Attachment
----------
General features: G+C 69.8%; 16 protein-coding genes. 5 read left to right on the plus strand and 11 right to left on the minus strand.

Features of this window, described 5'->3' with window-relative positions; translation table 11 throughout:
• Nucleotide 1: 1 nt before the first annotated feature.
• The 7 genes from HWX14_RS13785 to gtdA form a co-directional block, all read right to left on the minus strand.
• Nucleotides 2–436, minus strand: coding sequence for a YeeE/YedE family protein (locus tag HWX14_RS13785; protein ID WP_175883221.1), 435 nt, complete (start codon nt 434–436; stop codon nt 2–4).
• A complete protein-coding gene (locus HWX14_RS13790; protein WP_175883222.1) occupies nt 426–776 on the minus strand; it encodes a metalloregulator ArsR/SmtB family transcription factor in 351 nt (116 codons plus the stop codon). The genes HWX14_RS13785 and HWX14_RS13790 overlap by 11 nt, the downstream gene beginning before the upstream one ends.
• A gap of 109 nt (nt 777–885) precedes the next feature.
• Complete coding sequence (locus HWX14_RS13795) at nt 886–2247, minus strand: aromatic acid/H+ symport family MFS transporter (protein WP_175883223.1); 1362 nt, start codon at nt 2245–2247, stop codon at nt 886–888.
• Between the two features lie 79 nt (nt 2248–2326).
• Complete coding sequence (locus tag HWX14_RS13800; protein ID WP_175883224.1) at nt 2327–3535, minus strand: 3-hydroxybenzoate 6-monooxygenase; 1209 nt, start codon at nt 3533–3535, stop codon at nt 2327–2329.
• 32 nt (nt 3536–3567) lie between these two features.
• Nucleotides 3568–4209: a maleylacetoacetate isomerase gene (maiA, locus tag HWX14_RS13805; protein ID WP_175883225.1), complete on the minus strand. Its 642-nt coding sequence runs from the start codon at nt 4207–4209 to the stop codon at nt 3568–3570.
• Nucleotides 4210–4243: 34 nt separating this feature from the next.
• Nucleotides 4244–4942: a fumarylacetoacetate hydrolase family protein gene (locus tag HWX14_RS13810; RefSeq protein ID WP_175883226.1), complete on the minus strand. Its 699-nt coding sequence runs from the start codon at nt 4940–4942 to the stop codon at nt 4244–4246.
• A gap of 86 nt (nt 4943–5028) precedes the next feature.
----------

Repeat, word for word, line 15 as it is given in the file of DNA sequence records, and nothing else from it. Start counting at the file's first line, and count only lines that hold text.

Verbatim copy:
• A gap of 86 nt (nt 4943–5028) precedes the next feature.